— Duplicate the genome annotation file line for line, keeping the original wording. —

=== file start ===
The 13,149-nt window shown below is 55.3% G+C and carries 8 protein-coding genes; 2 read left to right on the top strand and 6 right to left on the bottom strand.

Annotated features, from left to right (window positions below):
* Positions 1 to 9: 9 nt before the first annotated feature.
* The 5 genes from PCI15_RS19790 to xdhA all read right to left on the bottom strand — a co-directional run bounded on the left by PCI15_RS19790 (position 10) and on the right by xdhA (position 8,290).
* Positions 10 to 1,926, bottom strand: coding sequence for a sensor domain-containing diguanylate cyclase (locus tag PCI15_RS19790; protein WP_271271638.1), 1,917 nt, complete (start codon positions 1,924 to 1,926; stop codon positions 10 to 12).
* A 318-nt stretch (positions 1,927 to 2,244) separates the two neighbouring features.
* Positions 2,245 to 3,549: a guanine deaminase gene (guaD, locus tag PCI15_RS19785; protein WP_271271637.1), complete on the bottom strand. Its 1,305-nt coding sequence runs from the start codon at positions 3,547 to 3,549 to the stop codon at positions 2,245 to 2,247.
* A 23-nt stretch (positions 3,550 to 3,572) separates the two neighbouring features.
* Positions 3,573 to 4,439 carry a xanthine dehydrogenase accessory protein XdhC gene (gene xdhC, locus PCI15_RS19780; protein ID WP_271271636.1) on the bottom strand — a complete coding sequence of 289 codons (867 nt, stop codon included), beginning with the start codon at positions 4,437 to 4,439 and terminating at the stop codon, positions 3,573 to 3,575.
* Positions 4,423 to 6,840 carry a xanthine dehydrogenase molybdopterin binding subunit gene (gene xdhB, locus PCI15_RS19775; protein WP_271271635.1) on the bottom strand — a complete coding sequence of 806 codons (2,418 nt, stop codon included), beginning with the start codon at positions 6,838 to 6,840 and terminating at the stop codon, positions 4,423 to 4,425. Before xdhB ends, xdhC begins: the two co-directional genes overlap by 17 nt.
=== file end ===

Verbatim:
The 13,149-nt window shown below is 55.3% G+C and carries 8 protein-coding genes; 2 read left to right on the top strand and 6 right to left on the bottom strand.

Annotated features, from left to right (window positions below):
* Positions 1 to 9: 9 nt before the first annotated feature.
* The 5 genes from PCI15_RS19790 to xdhA all read right to left on the bottom strand — a co-directional run bounded on the left by PCI15_RS19790 (position 10) and on the right by xdhA (position 8,290).
* Positions 10 to 1,926, bottom strand: coding sequence for a sensor domain-containing diguanylate cyclase (locus tag PCI15_RS19790; protein WP_271271638.1), 1,917 nt, complete (start codon positions 1,924 to 1,926; stop codon positions 10 to 12).
* A 318-nt stretch (positions 1,927 to 2,244) separates the two neighbouring features.
* Positions 2,245 to 3,549: a guanine deaminase gene (guaD, locus tag PCI15_RS19785; protein WP_271271637.1), complete on the bottom strand. Its 1,305-nt coding sequence runs from the start codon at positions 3,547 to 3,549 to the stop codon at positions 2,245 to 2,247.
* A 23-nt stretch (positions 3,550 to 3,572) separates the two neighbouring features.
* Positions 3,573 to 4,439 carry a xanthine dehydrogenase accessory protein XdhC gene (gene xdhC, locus PCI15_RS19780; protein ID WP_271271636.1) on the bottom strand — a complete coding sequence of 289 codons (867 nt, stop codon included), beginning with the start codon at positions 4,437 to 4,439 and terminating at the stop codon, positions 3,573 to 3,575.
* Positions 4,423 to 6,840 carry a xanthine dehydrogenase molybdopterin binding subunit gene (gene xdhB, locus PCI15_RS19775; protein WP_271271635.1) on the bottom strand — a complete coding sequence of 806 codons (2,418 nt, stop codon included), beginning with the start codon at positions 6,838 to 6,840 and terminating at the stop codon, positions 4,423 to 4,425. Before xdhB ends, xdhC begins: the two co-directional genes overlap by 17 nt.